Player accountability ranks high in Tortorella evaluation process

John Tortorella

VOORHEES, N.J. – In professional hockey, how a player comports himself ranks right up there with how on-ice skills are executed.

With the way the Flyers are trying to emphasize this point, the word “accountability” should be placed on a sign and hung from the locker room door at the Wells Fargo Center.

At Monday’s end-of-season press conferences for head coach John Tortorella and interim general manager Daniel Briere, the idea of taking responsibility for one’s own actions involved much of the discussions.

Although the Flyers did not make the playoffs for a third straight season – the second-longest drought in team history — progress was made, according to Tortorella.

The coach, who just completed his first year with the team, has been trying to establish what he calls a “standard of play.” Some people might refer to it as changing the culture but Tortorella is not a big fan of that word.

Tortorella wants to make it clear a large part of this reconstruction has to do with attitude.

There were some players who might not be totally on board with this approach but that’s not going to slow the train once it’s left the station.

“Understanding what it means to be a pro, (the) standard of practice,” Tortorella said at the Flyers Training Center. “Quite honestly, what accountability means. It’s a great word. But holding people accountable, you find out about people.

“And I have found out about people, as far as people who simply don’t know what the word means. Some players just don’t want to be held accountable. Or just can’t handle it. That’s building a standard. How hard we played, I think that’s the starting ground of building a standard. There weren’t many nights we didn’t play hard.”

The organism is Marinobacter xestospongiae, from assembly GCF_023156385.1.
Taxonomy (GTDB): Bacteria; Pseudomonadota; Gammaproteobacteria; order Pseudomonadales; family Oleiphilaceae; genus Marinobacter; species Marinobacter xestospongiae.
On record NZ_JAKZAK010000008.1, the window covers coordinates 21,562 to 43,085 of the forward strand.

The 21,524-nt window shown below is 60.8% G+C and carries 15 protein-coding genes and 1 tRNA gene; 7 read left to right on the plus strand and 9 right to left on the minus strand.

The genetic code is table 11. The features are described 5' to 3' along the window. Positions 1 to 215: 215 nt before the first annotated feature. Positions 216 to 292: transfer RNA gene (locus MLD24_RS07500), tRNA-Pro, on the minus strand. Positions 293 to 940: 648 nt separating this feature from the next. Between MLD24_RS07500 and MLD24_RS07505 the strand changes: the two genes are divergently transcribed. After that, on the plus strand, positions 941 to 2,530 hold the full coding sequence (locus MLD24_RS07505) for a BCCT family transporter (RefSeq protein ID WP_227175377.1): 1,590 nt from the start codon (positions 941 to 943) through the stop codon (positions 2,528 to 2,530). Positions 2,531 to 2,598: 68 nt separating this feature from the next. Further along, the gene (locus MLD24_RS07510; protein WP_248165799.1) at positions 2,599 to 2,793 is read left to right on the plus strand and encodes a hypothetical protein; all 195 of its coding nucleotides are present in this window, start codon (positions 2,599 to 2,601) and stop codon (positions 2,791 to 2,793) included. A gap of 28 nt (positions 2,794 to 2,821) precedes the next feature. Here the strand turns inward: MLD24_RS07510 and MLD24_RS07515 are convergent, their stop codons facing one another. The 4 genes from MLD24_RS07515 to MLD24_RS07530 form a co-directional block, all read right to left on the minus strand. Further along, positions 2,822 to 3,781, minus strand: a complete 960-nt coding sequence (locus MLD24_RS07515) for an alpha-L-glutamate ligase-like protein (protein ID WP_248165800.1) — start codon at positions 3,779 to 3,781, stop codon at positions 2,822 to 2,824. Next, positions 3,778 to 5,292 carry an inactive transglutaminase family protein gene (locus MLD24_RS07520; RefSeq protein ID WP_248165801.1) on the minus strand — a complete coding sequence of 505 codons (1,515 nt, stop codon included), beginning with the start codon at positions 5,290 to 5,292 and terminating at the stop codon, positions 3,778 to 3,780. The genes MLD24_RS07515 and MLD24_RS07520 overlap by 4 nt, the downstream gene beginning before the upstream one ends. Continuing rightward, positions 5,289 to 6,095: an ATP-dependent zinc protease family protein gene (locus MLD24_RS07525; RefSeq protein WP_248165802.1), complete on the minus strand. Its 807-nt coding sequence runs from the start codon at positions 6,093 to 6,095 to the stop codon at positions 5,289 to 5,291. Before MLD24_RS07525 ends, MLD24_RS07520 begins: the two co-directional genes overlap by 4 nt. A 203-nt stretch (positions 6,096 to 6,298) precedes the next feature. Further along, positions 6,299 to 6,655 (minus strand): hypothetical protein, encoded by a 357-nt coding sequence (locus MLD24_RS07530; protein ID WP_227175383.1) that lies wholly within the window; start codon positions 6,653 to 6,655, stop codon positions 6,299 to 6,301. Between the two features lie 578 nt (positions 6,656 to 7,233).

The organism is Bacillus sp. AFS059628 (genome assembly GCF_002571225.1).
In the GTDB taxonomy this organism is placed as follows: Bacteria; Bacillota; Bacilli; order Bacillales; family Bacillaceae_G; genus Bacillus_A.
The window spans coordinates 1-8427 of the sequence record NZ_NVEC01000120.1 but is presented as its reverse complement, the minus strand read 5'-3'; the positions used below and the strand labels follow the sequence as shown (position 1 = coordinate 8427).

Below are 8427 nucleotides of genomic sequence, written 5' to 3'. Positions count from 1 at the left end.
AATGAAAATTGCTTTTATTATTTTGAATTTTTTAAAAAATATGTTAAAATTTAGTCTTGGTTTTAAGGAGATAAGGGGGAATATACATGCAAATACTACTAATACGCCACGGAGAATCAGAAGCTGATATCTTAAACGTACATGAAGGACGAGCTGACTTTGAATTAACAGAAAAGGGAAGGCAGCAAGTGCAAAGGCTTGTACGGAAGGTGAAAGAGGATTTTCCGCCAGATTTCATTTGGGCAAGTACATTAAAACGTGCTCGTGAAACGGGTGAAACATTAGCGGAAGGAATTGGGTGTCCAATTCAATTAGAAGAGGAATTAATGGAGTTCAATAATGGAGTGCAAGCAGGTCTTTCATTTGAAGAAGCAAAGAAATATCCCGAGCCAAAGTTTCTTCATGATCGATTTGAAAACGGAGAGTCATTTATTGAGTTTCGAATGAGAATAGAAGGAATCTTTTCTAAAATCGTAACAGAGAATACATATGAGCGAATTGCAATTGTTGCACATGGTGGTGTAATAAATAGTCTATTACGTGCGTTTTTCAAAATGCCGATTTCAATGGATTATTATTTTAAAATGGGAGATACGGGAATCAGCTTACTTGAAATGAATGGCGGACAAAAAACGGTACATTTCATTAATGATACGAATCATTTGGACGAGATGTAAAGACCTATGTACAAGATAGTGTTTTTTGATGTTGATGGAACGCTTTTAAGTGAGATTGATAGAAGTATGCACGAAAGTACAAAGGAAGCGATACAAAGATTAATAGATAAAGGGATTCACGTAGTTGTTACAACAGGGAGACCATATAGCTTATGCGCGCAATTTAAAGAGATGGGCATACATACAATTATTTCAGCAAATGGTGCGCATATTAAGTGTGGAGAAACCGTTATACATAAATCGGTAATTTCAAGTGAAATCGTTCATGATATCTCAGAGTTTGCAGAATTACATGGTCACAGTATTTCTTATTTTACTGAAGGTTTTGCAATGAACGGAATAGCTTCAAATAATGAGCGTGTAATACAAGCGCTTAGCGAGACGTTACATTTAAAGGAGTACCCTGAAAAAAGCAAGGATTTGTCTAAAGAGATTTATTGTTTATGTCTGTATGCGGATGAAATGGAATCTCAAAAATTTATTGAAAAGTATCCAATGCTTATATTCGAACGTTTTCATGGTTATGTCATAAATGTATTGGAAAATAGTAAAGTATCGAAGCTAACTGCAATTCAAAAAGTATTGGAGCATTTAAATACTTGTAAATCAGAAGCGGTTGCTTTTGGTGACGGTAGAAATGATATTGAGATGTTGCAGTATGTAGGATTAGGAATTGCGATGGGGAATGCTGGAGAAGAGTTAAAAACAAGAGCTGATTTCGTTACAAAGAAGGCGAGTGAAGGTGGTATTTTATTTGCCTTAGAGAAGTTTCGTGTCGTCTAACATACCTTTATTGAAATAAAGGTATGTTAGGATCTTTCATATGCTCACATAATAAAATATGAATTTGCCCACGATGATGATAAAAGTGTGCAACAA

In trying to decide which players might be here next season and which ones might not, accountability could play a key role.

“We’ll communicate with ‘Torts’ and his coaching staff, it’s not something that’s just going to be done upstairs or downstairs,” Briere said. “We’re all going to collaborate together on that.

“Torts is really clear, there are things that are important to him. How players carry themselves, how they play, how they act. That’s going to be a big part of it. If you look at how things were done or ran, accountability was a big thing throughout the organization.”

Just ask Tony DeAngelo, Kevin Hayes, Travis Sanheim and even leading scorer Travis Konecny. All took turns riding the pine because, in part, they fell short in this department.

Overall, many of the players did make some progress.

“I think that’s part of the progress that you saw this year,” Briere said. “There’s definitely a big chance when it comes to a certain standard and you can use the word accountability for it.”

Briere said offseason evaluations of players will be a joint effort between the management team and the coaching staff.

“There’s going to be a lot of discussion,” Briere said. “There’s a lot of good people upstairs evaluating players but the coaches, they see something different. They deal with the players a few feet away when the game is happening. . .some of the stuff that we don’t see sometime in the press box.

“The information that we get from the coaching staff is extremely important as well.”

Tortorella does put a considerable amount of stock in how hard his team played this season. They didn’t take many nights off. A lot of the losses were the product of inexperience or maybe a lack of talent at some positions.

“I’m really encouraged with that,” he said. “The accountability factor as far as what’s expected, as far as play, as far as being a pro, practice habits, we’ve still got some work to do. Not all of them but a number of players.”


>Changes in the wind?


While Tortorella wouldn’t put a number on it, he did concede there will be some new names here next year.

“This happens to all teams who are trying to get better,” Tortorella said. “There are people who need to move on because of where we are in our process.”



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About Wayne Fish 2473 Articles
Wayne Fish has been covering the Flyers since 1976, a stint which includes 18 Stanley Cup Finals, four Winter Olympics and numerous other international events.